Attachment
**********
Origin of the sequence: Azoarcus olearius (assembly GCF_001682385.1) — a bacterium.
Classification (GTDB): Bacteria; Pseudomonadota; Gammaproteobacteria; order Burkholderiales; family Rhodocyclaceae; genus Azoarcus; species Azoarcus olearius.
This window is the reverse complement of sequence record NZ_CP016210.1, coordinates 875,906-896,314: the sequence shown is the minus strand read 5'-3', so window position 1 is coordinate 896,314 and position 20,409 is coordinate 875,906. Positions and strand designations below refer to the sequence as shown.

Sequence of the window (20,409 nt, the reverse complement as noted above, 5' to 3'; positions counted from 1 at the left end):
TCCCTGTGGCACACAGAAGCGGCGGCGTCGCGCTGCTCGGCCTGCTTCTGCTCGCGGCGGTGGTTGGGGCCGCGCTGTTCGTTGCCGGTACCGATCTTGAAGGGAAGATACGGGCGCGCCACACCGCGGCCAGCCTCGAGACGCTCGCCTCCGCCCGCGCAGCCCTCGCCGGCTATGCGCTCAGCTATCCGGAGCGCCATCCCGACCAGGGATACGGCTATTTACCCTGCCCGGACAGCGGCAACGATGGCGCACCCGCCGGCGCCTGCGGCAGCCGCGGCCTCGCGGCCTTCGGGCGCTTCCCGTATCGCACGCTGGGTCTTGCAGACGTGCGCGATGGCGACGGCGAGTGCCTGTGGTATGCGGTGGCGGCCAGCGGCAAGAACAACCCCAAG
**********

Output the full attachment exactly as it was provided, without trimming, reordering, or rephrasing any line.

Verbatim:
Origin of the sequence: Azoarcus olearius (assembly GCF_001682385.1) — a bacterium.
Classification (GTDB): Bacteria; Pseudomonadota; Gammaproteobacteria; order Burkholderiales; family Rhodocyclaceae; genus Azoarcus; species Azoarcus olearius.
This window is the reverse complement of sequence record NZ_CP016210.1, coordinates 875,906-896,314: the sequence shown is the minus strand read 5'-3', so window position 1 is coordinate 896,314 and position 20,409 is coordinate 875,906. Positions and strand designations below refer to the sequence as shown.

Sequence of the window (20,409 nt, the reverse complement as noted above, 5' to 3'; positions counted from 1 at the left end):
TCCCTGTGGCACACAGAAGCGGCGGCGTCGCGCTGCTCGGCCTGCTTCTGCTCGCGGCGGTGGTTGGGGCCGCGCTGTTCGTTGCCGGTACCGATCTTGAAGGGAAGATACGGGCGCGCCACACCGCGGCCAGCCTCGAGACGCTCGCCTCCGCCCGCGCAGCCCTCGCCGGCTATGCGCTCAGCTATCCGGAGCGCCATCCCGACCAGGGATACGGCTATTTACCCTGCCCGGACAGCGGCAACGATGGCGCACCCGCCGGCGCCTGCGGCAGCCGCGGCCTCGCGGCCTTCGGGCGCTTCCCGTATCGCACGCTGGGTCTTGCAGACGTGCGCGATGGCGACGGCGAGTGCCTGTGGTATGCGGTGGCGGCCAGCGGCAAGAACAACCCCAAG